Since the 2003 Players Championship, 766 balls have found their way into the water surrounding the famed “island green” 17thhole at TPC Sawgrass. That’s an average of 48 balls per year, or more than 10 percent of all the tee shots taken in each tournament on No. 17. And that’s the best players in the world! For the average recreational golfer, the percentage of tee shots in the water on No. 17 is significantly higher. It’s estimated that each year more than 100,000 balls find a watery grave around No. 17.
We don’t want you adding to that number, so we had Golf Channel Academy lead coach Fred Griffin provide several helpful tips to prevent you from getting your tee shot wet, should you ever happen to play TPC Sawgrass or any “island green” par-3. In the first of these four tips (see below), Griffin explains how the fattest part of the green determines the yardage you play to, and not the pin’s location.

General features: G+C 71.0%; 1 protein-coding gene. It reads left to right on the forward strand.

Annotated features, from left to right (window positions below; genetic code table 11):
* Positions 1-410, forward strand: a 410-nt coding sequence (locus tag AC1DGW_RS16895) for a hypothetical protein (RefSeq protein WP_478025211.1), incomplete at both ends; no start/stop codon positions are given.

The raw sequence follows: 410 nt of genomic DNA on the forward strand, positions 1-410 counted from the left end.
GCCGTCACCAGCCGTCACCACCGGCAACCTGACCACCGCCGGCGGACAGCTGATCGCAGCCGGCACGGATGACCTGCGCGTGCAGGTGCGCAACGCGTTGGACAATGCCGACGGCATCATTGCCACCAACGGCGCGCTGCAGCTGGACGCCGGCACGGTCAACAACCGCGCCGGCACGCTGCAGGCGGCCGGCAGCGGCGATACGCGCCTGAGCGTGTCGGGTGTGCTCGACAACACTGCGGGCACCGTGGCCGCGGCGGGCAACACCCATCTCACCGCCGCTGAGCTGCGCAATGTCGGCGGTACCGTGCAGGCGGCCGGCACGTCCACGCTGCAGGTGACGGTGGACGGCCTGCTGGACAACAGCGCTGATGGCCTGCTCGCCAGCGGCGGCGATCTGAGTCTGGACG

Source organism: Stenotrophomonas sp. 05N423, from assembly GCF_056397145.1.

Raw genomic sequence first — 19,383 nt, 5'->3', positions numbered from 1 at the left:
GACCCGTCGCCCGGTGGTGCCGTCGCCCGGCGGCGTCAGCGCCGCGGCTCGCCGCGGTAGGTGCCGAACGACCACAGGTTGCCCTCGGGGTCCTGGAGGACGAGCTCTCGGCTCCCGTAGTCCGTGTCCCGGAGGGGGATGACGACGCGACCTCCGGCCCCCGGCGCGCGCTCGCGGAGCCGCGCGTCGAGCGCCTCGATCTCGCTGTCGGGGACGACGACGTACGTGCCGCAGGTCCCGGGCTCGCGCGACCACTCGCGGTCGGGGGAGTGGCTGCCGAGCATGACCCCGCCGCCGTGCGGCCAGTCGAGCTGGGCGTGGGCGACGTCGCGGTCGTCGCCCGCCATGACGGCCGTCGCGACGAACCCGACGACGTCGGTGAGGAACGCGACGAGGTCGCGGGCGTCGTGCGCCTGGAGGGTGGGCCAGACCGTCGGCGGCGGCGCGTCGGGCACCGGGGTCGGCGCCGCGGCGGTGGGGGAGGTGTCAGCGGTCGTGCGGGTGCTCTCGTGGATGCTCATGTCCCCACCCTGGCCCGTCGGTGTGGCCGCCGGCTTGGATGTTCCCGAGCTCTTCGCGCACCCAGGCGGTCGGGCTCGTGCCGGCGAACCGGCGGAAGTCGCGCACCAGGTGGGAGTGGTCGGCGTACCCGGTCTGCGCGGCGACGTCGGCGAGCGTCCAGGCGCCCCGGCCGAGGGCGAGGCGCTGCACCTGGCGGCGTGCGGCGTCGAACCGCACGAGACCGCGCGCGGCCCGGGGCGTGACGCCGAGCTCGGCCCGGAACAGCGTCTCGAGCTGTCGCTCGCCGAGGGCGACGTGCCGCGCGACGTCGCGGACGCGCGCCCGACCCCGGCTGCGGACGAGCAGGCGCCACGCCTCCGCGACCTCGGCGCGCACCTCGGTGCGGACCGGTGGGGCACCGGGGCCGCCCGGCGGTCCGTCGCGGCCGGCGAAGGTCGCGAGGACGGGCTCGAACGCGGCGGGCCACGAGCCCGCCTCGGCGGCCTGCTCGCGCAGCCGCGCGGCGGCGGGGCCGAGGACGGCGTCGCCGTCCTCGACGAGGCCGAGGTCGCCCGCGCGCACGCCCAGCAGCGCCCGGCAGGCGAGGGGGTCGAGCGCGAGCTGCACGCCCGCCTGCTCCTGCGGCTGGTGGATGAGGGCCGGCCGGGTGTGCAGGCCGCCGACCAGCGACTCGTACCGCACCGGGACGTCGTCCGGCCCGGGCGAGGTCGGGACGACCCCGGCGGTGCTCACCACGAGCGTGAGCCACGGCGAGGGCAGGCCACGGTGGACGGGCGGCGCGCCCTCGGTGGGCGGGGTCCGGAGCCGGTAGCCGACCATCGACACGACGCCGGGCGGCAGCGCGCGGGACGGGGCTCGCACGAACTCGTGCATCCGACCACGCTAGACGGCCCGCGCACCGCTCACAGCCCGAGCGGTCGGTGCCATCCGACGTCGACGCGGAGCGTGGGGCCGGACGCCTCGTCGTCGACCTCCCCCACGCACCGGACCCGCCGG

The number five green at Grand Cypress’ East course in Orlando is it’s signature hole. Just like the 17th at TPC Sawgrass, it’s an island green that can strike fear into all golfers. The fifth green at Grand Cypress’ East course is narrow and small on the front, while the back of the green is larger and more forgiving.
Fred Griffin compares the difference in club selection to the difference between a rifle and a shotgun. In terms of hitting greens like the fifth at Grand Cypress’ East Course, he believes you want to take the shotgun approach with a larger club towards the back portion of the green.
If you go towards the biggest area of the green, regardless of where the flag is, you’ll set yourself up for a more forgiveness and allow for a bigger miss. You don’t have to hit your club extra hard and can take a nice, smooth swing towards the largest part of the green. On island greens like this one and the 17th at TPC Sawgrass, you’ll be set up for success.